Then there was Steve Beeson, who “never met the man but to Mr. David Wallace I owe my current situation in life.” Turns out Steve was on a ski trip with a pal, who asked if he’d ever read Infinite Jest. Steve said yes, and the friend looked at him in the rearview mirror and said he knew someone who would have sex with him on that basis. Steve not only got to do the bone dance with Karen, they now they have a little boy. Wonder what my 3 pages would have gotten me.
I own a copy of a book called The Hardness Factor: How to Achieve Your Best Health and Sexual Fitness at Any Age. The author—who isn’t DFW—recommends going for walks. I’ve been meaning to pick up some Rogaine shampoo but they only have it at CVS.
Hey, literary weasels: I’m truly sorry this isn’t McSweeney’s material. I didn’t major in math and philosophy at Amherst. Studied beer, frisbee and boobies at Kansas U. Spent hours in the library curled up with bound copies of The New Yorker, circa 1958, and dated the wacky ’n’ beautiful daughter of a world famous writer. Only time I ever tried anal.
“Take it out, too beeg!” she said after five seconds. She was French. Once she attacked me in a bar, spat on me and my date, threatened to take off all her clothes and call the police. Didn’t know we were exclusive until that night.
Took a Greyhound with her to N.Y.C. and she’d be in the bus bathroom screaming. What were you hollering about in there? I asked.
Brought her out to meet the parents in the Hamptons, then back to the city, where my cousin boned her in front of me. Then we (minus the cousin) headed out to a party in Westport, where she threatened to call the police on everyone. Still hear about that incident 17 years later. “Dude, why’d you bring her? Not cool.” They used to call me The Jinx.
I interviewed William S. Burroughs, met his cat.
“The murderer kills just one person. The suicide kills everybody.” That’s Martin Amis paraphrasing G. K. Chesterton.
Bottle of Johnnie Walker Red on my desk. Wait: Gotta be up at 11:30 a.m. tomorrow. Time to get on the Lifecycle for 22 minutes, stare at Campbell Brown, wonder how she got that banana tattoo on her foot.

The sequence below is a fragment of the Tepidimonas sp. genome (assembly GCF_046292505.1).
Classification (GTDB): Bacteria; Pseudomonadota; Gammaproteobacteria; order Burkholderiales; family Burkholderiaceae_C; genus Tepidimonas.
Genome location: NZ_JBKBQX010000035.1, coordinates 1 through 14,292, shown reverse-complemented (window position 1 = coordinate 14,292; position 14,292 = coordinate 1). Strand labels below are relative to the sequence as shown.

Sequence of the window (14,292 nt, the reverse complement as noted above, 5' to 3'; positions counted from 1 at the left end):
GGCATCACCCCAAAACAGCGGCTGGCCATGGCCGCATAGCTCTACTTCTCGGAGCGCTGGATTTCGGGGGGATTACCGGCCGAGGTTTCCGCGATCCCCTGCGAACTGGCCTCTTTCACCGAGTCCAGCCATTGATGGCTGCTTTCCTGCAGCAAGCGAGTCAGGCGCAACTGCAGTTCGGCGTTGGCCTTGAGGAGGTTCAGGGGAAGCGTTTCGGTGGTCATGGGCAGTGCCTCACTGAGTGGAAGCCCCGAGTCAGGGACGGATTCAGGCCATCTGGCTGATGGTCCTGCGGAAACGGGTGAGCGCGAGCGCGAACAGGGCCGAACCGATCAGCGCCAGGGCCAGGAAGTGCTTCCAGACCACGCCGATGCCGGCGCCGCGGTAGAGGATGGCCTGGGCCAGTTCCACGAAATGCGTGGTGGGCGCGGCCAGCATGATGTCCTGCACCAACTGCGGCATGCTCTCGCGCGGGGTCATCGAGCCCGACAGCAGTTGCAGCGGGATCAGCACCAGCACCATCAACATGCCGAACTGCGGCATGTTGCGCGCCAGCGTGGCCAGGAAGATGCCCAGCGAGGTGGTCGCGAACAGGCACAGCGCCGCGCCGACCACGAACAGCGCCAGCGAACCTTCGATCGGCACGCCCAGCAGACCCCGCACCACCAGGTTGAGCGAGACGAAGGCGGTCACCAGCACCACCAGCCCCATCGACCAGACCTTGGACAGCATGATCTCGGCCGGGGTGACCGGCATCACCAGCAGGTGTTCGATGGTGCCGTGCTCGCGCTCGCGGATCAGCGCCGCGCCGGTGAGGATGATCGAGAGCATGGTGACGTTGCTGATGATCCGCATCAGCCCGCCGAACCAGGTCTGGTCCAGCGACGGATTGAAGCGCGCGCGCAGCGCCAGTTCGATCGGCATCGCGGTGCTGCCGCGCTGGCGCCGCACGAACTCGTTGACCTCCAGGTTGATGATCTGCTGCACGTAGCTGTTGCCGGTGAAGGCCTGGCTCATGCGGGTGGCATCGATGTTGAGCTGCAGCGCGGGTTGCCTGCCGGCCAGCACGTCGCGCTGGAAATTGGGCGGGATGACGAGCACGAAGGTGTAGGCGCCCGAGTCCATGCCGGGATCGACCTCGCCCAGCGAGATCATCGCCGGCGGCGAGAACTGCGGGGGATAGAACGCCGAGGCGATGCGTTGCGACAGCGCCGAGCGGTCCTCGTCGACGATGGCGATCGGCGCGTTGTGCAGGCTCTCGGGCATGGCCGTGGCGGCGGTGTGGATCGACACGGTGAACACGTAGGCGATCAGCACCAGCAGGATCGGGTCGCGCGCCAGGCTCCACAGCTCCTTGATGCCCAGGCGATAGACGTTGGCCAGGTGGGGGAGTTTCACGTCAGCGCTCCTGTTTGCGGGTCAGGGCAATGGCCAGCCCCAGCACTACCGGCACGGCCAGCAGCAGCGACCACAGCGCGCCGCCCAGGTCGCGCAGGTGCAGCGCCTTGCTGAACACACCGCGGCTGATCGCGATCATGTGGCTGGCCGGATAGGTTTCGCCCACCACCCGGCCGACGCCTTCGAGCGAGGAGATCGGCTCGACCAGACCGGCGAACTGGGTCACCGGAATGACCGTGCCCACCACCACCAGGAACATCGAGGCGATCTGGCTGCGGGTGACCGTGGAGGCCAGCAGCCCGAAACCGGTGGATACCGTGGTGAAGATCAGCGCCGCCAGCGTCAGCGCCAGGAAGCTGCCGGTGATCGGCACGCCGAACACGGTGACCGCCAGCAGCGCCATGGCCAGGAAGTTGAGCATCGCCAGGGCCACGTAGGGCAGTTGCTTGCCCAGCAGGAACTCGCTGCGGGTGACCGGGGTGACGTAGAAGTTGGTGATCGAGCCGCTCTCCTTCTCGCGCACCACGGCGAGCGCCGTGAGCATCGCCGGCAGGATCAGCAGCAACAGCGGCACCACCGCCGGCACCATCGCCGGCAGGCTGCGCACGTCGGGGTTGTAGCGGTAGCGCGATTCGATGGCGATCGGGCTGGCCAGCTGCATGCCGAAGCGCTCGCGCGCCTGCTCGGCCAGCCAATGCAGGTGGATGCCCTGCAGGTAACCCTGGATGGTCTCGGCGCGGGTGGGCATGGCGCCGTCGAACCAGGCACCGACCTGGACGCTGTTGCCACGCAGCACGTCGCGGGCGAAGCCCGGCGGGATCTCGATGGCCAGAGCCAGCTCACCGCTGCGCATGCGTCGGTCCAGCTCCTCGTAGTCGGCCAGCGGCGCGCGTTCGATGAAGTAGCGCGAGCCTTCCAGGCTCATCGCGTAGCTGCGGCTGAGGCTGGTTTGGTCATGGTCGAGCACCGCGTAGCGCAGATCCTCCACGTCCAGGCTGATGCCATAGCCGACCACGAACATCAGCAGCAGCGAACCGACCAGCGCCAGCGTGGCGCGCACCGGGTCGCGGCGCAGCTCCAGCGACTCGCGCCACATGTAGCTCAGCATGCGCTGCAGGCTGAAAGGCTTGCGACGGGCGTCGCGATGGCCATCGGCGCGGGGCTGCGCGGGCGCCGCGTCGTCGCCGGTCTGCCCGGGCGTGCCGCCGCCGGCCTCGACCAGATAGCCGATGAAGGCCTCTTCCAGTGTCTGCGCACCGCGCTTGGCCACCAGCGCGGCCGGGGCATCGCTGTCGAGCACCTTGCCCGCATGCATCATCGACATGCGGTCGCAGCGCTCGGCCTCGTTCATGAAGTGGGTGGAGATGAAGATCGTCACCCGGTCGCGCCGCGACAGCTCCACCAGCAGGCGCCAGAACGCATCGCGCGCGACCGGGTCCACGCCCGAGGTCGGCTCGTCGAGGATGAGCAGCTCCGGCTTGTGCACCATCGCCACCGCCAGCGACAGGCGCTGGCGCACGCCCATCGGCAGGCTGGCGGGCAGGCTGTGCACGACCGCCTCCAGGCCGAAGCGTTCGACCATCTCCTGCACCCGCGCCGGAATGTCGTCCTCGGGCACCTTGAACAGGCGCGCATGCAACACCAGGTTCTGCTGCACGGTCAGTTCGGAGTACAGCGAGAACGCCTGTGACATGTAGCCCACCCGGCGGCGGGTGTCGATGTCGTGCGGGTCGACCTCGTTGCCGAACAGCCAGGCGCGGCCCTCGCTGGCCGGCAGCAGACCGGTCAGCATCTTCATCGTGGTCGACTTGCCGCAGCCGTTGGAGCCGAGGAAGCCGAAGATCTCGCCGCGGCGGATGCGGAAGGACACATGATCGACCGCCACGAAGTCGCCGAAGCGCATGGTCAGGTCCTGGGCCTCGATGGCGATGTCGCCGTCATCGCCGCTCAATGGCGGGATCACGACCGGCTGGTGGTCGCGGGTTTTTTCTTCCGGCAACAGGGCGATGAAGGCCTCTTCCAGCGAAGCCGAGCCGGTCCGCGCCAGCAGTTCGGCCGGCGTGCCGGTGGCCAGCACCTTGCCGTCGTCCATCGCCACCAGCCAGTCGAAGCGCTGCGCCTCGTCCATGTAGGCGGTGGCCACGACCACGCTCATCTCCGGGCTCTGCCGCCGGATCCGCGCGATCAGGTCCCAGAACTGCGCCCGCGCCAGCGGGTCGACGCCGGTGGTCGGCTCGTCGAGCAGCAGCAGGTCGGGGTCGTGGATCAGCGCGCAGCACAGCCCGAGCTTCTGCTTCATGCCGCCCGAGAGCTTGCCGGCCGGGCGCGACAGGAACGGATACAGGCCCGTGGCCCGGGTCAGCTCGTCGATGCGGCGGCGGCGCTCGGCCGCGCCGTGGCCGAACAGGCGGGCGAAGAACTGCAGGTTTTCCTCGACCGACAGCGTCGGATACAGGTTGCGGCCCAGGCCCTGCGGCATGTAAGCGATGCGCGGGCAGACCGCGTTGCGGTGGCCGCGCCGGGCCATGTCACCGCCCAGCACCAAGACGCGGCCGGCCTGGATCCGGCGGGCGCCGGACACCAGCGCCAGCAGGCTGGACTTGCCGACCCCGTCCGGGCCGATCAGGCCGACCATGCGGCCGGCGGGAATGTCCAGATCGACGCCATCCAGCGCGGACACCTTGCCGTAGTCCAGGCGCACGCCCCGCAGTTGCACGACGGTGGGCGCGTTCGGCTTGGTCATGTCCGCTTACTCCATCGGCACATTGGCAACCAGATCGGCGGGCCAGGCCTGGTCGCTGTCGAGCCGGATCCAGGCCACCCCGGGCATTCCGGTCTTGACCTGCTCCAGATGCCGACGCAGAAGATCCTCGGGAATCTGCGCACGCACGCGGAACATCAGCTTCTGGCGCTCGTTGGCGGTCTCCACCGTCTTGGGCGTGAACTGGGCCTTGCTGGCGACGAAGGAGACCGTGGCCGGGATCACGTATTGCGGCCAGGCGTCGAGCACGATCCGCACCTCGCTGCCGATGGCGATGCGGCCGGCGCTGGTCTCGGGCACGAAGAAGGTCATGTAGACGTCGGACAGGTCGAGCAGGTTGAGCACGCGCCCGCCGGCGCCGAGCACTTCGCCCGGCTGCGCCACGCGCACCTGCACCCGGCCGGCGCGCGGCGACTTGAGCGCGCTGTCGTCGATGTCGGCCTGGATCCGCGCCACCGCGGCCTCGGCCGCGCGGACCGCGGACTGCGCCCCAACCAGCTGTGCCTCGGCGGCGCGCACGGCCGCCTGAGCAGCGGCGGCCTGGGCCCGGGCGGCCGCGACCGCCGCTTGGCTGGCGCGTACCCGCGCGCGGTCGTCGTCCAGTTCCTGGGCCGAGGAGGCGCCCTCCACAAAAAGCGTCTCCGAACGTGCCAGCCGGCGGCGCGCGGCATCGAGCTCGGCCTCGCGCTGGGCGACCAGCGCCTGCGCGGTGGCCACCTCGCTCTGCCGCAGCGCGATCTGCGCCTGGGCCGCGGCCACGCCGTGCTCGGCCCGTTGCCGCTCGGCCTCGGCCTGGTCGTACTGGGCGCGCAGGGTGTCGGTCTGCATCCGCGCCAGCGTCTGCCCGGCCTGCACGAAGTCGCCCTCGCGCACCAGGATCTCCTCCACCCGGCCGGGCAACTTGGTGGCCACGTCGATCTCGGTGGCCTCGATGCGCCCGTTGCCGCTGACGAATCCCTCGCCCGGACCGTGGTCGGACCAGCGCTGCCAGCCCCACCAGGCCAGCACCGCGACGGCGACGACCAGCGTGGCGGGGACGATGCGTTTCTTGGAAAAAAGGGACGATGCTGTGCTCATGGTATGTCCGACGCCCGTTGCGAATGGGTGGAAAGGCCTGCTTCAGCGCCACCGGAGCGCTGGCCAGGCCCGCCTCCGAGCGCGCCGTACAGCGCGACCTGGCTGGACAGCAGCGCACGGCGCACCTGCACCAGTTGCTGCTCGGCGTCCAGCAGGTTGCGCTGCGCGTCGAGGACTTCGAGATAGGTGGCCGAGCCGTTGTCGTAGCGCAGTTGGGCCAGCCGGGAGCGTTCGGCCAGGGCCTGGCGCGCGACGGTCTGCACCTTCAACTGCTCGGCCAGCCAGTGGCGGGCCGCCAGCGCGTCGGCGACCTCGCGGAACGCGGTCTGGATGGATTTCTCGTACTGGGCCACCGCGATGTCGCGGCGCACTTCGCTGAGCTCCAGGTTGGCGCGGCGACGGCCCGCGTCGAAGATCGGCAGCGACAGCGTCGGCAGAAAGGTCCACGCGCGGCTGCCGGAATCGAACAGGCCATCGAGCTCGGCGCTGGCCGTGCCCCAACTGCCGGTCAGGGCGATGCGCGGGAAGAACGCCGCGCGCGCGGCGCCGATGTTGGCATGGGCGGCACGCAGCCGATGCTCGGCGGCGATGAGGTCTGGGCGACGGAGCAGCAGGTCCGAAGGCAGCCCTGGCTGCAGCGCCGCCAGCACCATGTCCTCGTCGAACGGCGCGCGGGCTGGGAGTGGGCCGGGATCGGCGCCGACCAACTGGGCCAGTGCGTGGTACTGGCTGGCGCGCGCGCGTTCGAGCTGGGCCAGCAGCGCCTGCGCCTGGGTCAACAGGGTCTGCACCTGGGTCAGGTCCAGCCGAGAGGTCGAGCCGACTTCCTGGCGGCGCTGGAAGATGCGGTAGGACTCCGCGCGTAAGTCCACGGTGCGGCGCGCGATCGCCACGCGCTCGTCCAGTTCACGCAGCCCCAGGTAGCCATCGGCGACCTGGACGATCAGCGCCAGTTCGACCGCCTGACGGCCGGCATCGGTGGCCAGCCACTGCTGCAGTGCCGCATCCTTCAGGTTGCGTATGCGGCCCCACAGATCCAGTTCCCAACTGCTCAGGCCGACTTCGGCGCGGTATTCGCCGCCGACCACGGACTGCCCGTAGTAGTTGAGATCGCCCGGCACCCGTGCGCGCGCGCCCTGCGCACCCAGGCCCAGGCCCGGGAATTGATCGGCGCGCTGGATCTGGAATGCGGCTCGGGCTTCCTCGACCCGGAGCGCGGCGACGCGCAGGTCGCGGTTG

I’ve been reading Paul Theroux’s book Sir Vidia’s Shadow on the john. V. S. Naipaul is one serious a-hole. Hates sex, music, bongo drums. Thinks he’s up there with Joseph Conrad. Silly man. Will there ever be 25,000 words about him on McSweeney’s web site?
Another book I’ve tried a dozen times is Thomas Pynchon’s The Crying of Area 51. I mean Lot 49. Got two copies. He’s a recluse. Big fucking deal; so is my friend, The Captain, who’s building a snow cave in Boulder.
When Paul Newman died, I did my best to shift the focus from DFW to him. Met Newman twice; he looked at me in disgust both times. Don’t blame him.
After reading the McSweeney’s material I found myself slogging through 10,000 more words online about DFW, compiled by the “The Literary Community”. Not making that up. Among the 48 writers holding forth were James Wood, Neal Pollack, R. U. Sirius. People develop imaginary relationships with famous people all the time.
As much as I love the movie, here’s what’s wrong with The Last Waltz: Joni Mitchell singing about a coyote.
Met a Russian knockout the other night. Asked if she was a you-know-what and she said no. Two minutes later we’re in a cab flying down Fifth. Where would she like to go? “Fancy!” O.K.! Bought her 3 drinks at Rose Bar. $70. She was wearing a snakeskin dress like in a ZZ Top video. Put her in a cab at 3 a.m., then I tripped and fell head first, stuff went flying out of my pockets, digital camera, tape recorder. Scraped hands. Sort of worth it.
On Monday I predicted the big plunge. Was off by 18 points. Have time-stamped e-mails to prove it. Sage of Wall Street. Not braggin’, just sayin’. Should be rich by now.